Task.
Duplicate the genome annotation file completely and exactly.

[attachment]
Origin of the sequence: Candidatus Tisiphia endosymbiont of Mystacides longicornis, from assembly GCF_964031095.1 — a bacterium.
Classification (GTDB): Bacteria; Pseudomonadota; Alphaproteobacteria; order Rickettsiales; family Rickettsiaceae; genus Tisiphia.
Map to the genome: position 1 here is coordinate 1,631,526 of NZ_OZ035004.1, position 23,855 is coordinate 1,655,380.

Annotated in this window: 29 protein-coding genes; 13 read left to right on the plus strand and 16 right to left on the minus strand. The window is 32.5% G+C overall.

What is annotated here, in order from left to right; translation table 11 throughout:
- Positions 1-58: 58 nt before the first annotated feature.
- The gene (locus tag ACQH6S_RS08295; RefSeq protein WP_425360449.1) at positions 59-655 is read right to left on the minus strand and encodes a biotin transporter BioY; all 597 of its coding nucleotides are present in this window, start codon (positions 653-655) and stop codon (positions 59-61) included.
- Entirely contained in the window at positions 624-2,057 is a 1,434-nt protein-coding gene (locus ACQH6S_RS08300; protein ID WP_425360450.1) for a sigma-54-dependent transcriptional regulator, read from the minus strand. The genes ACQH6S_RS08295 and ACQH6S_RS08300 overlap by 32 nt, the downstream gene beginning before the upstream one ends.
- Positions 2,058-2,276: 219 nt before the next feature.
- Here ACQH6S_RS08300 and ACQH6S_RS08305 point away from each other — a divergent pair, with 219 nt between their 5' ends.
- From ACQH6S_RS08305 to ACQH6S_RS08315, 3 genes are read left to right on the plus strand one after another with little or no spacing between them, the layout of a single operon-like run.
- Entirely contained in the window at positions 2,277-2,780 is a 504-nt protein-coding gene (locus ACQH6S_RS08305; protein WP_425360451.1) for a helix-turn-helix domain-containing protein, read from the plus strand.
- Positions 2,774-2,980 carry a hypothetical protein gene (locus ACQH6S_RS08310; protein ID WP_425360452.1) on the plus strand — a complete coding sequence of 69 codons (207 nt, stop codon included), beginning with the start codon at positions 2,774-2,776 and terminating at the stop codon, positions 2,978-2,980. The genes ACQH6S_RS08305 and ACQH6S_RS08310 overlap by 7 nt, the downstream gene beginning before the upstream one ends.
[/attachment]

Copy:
Origin of the sequence: Candidatus Tisiphia endosymbiont of Mystacides longicornis, from assembly GCF_964031095.1 — a bacterium.
Classification (GTDB): Bacteria; Pseudomonadota; Alphaproteobacteria; order Rickettsiales; family Rickettsiaceae; genus Tisiphia.
Map to the genome: position 1 here is coordinate 1,631,526 of NZ_OZ035004.1, position 23,855 is coordinate 1,655,380.

Annotated in this window: 29 protein-coding genes; 13 read left to right on the plus strand and 16 right to left on the minus strand. The window is 32.5% G+C overall.

What is annotated here, in order from left to right; translation table 11 throughout:
- Positions 1-58: 58 nt before the first annotated feature.
- The gene (locus tag ACQH6S_RS08295; RefSeq protein WP_425360449.1) at positions 59-655 is read right to left on the minus strand and encodes a biotin transporter BioY; all 597 of its coding nucleotides are present in this window, start codon (positions 653-655) and stop codon (positions 59-61) included.
- Entirely contained in the window at positions 624-2,057 is a 1,434-nt protein-coding gene (locus ACQH6S_RS08300; protein ID WP_425360450.1) for a sigma-54-dependent transcriptional regulator, read from the minus strand. The genes ACQH6S_RS08295 and ACQH6S_RS08300 overlap by 32 nt, the downstream gene beginning before the upstream one ends.
- Positions 2,058-2,276: 219 nt before the next feature.
- Here ACQH6S_RS08300 and ACQH6S_RS08305 point away from each other — a divergent pair, with 219 nt between their 5' ends.
- From ACQH6S_RS08305 to ACQH6S_RS08315, 3 genes are read left to right on the plus strand one after another with little or no spacing between them, the layout of a single operon-like run.
- Entirely contained in the window at positions 2,277-2,780 is a 504-nt protein-coding gene (locus ACQH6S_RS08305; protein WP_425360451.1) for a helix-turn-helix domain-containing protein, read from the plus strand.
- Positions 2,774-2,980 carry a hypothetical protein gene (locus ACQH6S_RS08310; protein ID WP_425360452.1) on the plus strand — a complete coding sequence of 69 codons (207 nt, stop codon included), beginning with the start codon at positions 2,774-2,776 and terminating at the stop codon, positions 2,978-2,980. The genes ACQH6S_RS08305 and ACQH6S_RS08310 overlap by 7 nt, the downstream gene beginning before the upstream one ends.